Second Life has always been a powerful medium for artistic expression, whether it be 2D (through the creation of photographs and machinima taken in-world, or the use of SL as a means to display paintings and drawings, and so on), 3D (in the form of sculptures, models, etc.), or immersive (such as partial or full region builds).
Such is the platform’s versatility, that it has always attracted amateur and professional artists, who have formed one of Second Life’s strongest and most vibrant communities of users who have created some of the most stunning pieces demonstrating the creative power inherent within the platform.
Rose Borchovski an artist in both RL and Second Life is renowned for both her immersive works in the latter and for her multimedia music theatre performances and multimedia art installations in real life, of which perhaps the more internationally recognised being The Blue Planet, produced in collaboration with her RL spouse, director Peter Greenaway (with whom she is also collaborating for a new installation in Rotterdam entitled Sex and the Sea).
Within Second Life Rose is perhaps best-known for her Susa Bubble creations. Susa, is child-like character who “went to bed single and woke up double”, came into being in Second Life when Rose’s own daughter was ill, and Rose created the first story for her.
Since then, of course, the Susa Bubble story has become famous across Second Life, and Rose sees the platform as the means by which she can carry forward the developing story of these small, fragile-looking but nigh-on indestructible characters as then go about their own explorations and mischief.
Rose sees SL as a means of expression on many levels; not just in what we might regard as “art” in the usual sense, as demonstrated by her one pieces in-world, but also in how we chose to present ourselves through the medium of our avatar, it’s appearance and what we bring to it from the real world in terms of our own thoughts, desires, ideals and physical attributes, such as our own voice, touching on all this combines to affect how other react to us and identify with us.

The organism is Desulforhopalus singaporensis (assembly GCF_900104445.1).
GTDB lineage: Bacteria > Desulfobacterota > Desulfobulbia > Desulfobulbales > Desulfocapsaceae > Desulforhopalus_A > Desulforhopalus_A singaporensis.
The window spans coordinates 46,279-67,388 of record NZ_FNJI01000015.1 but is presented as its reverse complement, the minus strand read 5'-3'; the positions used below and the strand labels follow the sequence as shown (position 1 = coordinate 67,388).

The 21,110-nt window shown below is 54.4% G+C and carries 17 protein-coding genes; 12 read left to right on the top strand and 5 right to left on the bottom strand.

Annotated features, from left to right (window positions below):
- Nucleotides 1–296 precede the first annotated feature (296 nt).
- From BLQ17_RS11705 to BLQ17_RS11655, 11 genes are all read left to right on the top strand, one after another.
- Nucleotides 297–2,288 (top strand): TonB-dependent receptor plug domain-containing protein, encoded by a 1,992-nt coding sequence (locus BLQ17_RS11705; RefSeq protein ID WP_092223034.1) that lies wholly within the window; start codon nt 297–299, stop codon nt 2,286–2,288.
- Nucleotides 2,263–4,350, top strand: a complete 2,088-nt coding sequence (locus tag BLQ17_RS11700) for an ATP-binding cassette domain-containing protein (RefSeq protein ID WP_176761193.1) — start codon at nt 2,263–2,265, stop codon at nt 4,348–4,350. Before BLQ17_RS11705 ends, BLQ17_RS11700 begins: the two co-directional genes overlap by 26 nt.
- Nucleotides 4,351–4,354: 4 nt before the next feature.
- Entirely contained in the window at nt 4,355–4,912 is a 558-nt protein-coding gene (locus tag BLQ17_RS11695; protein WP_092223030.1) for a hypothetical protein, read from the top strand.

“I still would like to convince you that you’re going to film Rose, my avatar, and not me. Because Rose is handsome and she’s slim and I have a charming accent, so Rose is much more sympathetic as an image,” she tells Drax at one point. In many respects, the creation of our avatar presents a level of freedom in how we express and present ourselves which simply isn’t possible in real life for a variety of factors, external and internal. As such, the artistic and emotional involvement we have in the process of creating and refining our avatar is a means by which each of us can artistically express ourselves, if we so wish.
And of course, how we opt to behave when using our avatars might also be seen to be reflected in some of the tales Rose tells through her Susa Bubbles stories …
Second Life is also very much as practical tool for Rose. While she has stated elsewhere that as a means of artistic creation, SL can be a slow and time-consuming medium in which to work, it is one that nevertheless greatly assists her real world art; allowing her to visualise and model her real life installations and walk through how she wants to stage them and have them appear to the visitor.
In this she touches upon two other aspects of Second Life which lift it above the “mere” definition of it being a game or simply an open sandbox: it can have both a practical feedback into our real lives, much as it helps her visualise and build real life installations, objects and models, and it can form an even greater channel for emotional and creative release because it can feedback equally into our real lives as much as we feed into it from our real lives; something I believe I’ve been experiencing in my own small way through SL photography, which has started to feed back into my real life activities.
For the artist, Second Life has always, and in so many ways, been at the cutting edge of expression and development. That is as true today as it was back when SL burst into the public consciousness. Almost every visual development and enhancement to the platform adds yet another opportunity to the visual artist. As Rose herself says, more fool those outside of the platform who could benefit from it in their refusal to accept it as a means of expression; given its global reach, they are only denying themselves a new, and potentially huge, audience.
In Conversation 8: Immersiveness, democratising the creative process and walled gardens
The Drax Files have taken Second Life by storm. Each segment is a rich piece of video journalism reaching into the heart of the platform, its appeal and its potential; so much so that they invite discussion and feedback. Over the months, Draxtor and I have taken time out to explore some of the themes and ideas raised in various episodes, as well as at times discussing the series as a whole.